Nearly one-third of non-homeowners have given up on ever owning property: survey
A real estate sold sign hangs in front of a west-end Toronto property Friday, Nov. 4, 2016. THE CANADIAN PRESS/Graeme Roy
Published Tuesday, July 13, 2021 11:49AM EDT
Last Updated Tuesday, July 13, 2021 12:51PM EDT
Nearly one-third of would be home buyers have given up on ever owning property amid a steady rise in housing prices during the COVID-19 pandemic, a new survey commissioned by the Ontario Real Estate Association has found.
The online survey conducted by Abacus Data found that while 65 per cent of non-homeowners aspire to own a residential property, many of them are growing increasingly pessimistic about the possibility of doing so in the community they want to live in.
In fact, more than half of respondents said that they have either given up completely on owning a home (30 per cent) or are pretty pessimistic (26 per cent). A quarter of respondents said that they remain optimistic but are starting to become worried about their prospects.
The survey also found that many prospective homebuyers are seriously considering moving elsewhere due to housing costs in their communities. About 38 per cent of respondents said that they have thought about moving to a smaller community outside the GTA over the last year while 27 per cent said they considered leaving Ontario completely.
Younger Ontarians between the ages of 18 and 29 (45 per cent) and 30 to 44 (39 per cent) were the most likely to indicate that they thought about leaving the GTA due to the high cost of housing.
“The affordability crisis continues to crush the dream of home ownership for many Ontarians and this has been intensified by the economic impact of the pandemic,” OREA CEO Tim Hudak said in a press release accompanying the poll. “Governments need to act if we want to create future generations of homeowners and that starts with pro-growth policies that could bring affordability closer to first-time home buyers and address the supply shortage.”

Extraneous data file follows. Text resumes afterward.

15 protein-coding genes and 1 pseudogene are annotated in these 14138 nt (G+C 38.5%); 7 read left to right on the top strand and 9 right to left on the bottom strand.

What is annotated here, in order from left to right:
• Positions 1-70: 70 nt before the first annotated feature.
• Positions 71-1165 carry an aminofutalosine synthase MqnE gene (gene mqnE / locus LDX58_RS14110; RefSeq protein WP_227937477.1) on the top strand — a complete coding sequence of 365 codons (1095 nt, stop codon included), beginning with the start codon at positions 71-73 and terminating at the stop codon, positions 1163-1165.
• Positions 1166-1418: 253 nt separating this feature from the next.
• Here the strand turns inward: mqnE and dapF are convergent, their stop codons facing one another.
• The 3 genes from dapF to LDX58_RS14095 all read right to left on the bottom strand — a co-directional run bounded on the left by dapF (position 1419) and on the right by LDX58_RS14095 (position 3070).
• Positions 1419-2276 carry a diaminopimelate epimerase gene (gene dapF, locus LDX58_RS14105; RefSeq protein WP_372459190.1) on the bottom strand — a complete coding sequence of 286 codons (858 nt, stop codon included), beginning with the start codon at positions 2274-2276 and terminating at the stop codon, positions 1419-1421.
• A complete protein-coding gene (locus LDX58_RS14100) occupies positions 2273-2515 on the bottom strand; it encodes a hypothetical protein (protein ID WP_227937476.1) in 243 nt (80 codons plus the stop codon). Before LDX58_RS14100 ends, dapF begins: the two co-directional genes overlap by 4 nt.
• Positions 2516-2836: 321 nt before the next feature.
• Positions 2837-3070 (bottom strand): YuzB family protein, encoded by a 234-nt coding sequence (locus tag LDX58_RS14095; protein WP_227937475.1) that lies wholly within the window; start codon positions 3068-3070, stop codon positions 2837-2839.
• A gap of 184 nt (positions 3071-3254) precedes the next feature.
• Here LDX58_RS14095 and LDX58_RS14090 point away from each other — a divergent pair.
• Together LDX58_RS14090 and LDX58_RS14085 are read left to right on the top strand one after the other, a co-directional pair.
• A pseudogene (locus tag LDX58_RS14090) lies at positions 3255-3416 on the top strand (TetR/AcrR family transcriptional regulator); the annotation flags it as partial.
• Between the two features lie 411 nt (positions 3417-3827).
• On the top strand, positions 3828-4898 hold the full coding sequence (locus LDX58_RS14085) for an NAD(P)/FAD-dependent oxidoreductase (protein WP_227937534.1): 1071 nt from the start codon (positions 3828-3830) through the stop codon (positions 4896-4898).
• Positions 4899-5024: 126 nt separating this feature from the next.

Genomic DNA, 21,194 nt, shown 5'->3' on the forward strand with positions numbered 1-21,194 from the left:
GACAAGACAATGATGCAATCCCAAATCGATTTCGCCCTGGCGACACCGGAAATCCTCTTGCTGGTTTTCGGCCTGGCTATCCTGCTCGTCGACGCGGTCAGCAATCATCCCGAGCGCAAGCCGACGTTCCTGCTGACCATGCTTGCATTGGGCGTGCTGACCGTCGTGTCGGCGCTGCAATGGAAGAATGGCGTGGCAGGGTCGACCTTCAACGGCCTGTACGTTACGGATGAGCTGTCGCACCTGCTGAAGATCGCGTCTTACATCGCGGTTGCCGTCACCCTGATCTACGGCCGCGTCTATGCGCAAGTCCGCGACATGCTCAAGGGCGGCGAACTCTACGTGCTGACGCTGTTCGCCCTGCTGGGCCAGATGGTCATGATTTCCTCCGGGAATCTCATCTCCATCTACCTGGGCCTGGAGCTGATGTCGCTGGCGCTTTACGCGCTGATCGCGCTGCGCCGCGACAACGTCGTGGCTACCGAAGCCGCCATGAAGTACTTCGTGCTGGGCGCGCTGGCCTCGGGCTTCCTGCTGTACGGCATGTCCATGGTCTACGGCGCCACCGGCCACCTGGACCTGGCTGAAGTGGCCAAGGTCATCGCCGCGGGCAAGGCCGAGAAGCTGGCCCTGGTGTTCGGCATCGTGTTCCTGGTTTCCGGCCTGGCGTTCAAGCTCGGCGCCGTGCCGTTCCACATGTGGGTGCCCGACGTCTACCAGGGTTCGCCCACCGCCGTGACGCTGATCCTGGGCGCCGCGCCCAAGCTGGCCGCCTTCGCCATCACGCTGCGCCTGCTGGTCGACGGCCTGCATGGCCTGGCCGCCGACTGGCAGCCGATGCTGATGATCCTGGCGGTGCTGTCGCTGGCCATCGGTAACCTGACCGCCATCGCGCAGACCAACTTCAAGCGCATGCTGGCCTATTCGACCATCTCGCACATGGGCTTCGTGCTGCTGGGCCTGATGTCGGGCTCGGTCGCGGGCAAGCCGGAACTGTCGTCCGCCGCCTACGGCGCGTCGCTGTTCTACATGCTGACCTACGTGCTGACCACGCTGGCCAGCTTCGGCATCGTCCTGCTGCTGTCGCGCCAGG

GTA home prices have risen steadily throughout the COVID-19 pandemic, in part due to lower interest rates.
The latest data for June indicated that the average price of a residential property was $1,089,536, up nearly 17 per cent from one year prior.
While the survey found that about 54 per cent of respondents expect housing affordability to continue to decline over the next five years, nearly 70 per cent said that they believe there are things the Ontario government can do to address the problem.
About 82 per cent of respondents said that they would support a new program that would allow renters to purchase equity in the property they are living in as “a way to get their foot in the door” while 89 per cent said that they would like to see increased tax rebates for first-time home buyers.
There was also widespread support for reducing the land transfer tax (86 per cent), redeveloping surplus commercial properties into housing (87 per cent) and taxing foreign home buyers (85 per cent).
“The lack of housing supply is leading many to look outside the province for their first homes and that will make it difficult to retain and attract talent in Ontario in the near future,” Hudak said in the release. “The Government of Ontario’s More Homes, More Choice Act is an excellent first step but if we want to reverse this brain drain, municipalities also need to deliver by opening up more housing opportunities.”
The survey of 2,000 Ontario adults was conducted between June 1 and June 7. It is considered accurate to within 2.17 percentage points, 19 times out of 20.